The Coordinated Annual Review on Defence (CARD) is another important part of the EU’s defence cooperation platform. Member States share their defence spending plans to identify shortfalls, increase coherence and benefit from significant potential gains in effectiveness and cost savings. And the creation of a European Defence Fund (EDF) will for the first time co-finance joint research and development of military capabilities. Collectively, Europe is the world’s second largest military spender. The new arrangements will help to develop more effective common capacities and put them to more effective use.

Military mobility is yet another achievement based on closer cooperation among EU Member States but also with NATO allies. Be it for the purpose of military exercises, joint training or the preparation for deployments in third countries, mobility of the armed forces of EU Member States is crucial in combining their strengths and in the accomplishment of tasks.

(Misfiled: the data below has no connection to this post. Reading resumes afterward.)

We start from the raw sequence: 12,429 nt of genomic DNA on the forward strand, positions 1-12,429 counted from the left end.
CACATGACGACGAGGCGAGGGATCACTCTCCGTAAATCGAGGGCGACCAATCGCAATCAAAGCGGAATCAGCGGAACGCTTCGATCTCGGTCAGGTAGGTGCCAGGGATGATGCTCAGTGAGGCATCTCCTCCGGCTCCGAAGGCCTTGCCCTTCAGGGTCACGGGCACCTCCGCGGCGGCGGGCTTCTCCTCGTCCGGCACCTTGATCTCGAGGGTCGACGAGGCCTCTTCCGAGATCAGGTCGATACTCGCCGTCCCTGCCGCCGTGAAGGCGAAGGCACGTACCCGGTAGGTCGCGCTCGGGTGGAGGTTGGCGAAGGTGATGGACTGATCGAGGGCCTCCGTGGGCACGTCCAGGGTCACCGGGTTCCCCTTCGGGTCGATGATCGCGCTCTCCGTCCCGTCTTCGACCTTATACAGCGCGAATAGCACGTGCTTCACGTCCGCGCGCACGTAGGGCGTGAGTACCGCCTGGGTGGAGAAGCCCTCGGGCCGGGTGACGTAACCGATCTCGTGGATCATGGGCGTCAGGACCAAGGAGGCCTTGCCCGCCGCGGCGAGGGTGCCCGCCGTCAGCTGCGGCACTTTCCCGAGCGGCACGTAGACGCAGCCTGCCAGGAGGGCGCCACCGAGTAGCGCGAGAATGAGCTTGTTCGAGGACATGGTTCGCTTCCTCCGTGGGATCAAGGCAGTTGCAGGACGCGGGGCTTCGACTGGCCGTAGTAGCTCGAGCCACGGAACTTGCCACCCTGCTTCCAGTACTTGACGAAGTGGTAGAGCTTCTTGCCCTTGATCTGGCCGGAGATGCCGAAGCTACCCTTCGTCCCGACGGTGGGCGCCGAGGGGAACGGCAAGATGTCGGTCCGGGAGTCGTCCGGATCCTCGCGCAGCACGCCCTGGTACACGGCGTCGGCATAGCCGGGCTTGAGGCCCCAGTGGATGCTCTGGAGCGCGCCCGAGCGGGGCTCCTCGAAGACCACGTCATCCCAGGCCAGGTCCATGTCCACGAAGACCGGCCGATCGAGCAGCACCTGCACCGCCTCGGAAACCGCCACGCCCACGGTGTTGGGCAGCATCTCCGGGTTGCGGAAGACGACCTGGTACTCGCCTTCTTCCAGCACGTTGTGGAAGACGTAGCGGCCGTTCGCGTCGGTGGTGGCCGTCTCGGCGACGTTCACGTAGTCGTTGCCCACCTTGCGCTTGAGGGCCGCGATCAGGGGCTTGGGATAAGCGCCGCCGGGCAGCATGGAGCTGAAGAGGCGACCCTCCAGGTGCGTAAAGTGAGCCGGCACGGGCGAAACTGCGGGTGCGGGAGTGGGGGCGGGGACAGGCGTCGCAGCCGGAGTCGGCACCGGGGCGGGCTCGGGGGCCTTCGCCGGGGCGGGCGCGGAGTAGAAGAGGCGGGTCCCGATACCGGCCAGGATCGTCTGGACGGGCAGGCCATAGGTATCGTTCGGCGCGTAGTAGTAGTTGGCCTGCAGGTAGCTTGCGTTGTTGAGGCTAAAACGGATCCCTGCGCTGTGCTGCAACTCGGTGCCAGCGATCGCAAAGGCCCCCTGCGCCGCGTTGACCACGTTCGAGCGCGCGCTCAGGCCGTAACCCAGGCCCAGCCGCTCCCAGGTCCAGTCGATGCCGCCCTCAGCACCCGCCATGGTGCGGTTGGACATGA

The EU is also taking concrete measures to step up resilience by improving its capacity to become aware of, analyse and respond to hybrid threats through the Centre of Excellence for Countering Hybrid Threats or by creating a Rapid Alert System to counter disinformation


Working with partners

The EU believes in a rules-based global order with multilateralism as its key principle. Cooperation and coordination are therefore at the very heart of the EU’s approach. The EU will always work with partners, whenever this is possible. This is why the EU strengthens its cooperation with other international partners such as NATO, the UN or the African Union.  

EU-NATO cooperation notably constitutes an integral pillar of the EU’s work aimed at strengthening European security and defence, as part of the implementation of the EU Global Strategy. It also contributes to trans-atlantic burden sharing. A stronger EU and a stronger NATO are mutually reinforcing.

Against this background both organisations have significantly stepped up their cooperation over the past few years. Two Joint Declarations were signed and common sets of proposals were endorsed by the EU and NATO Councils. Altogether 74 concrete actions are currently under implementation in various areas with successive progress reports highlighting rapid progress and added value of EU-NATO cooperation.




Infographics and map available in EN, DEESITPLFR, PT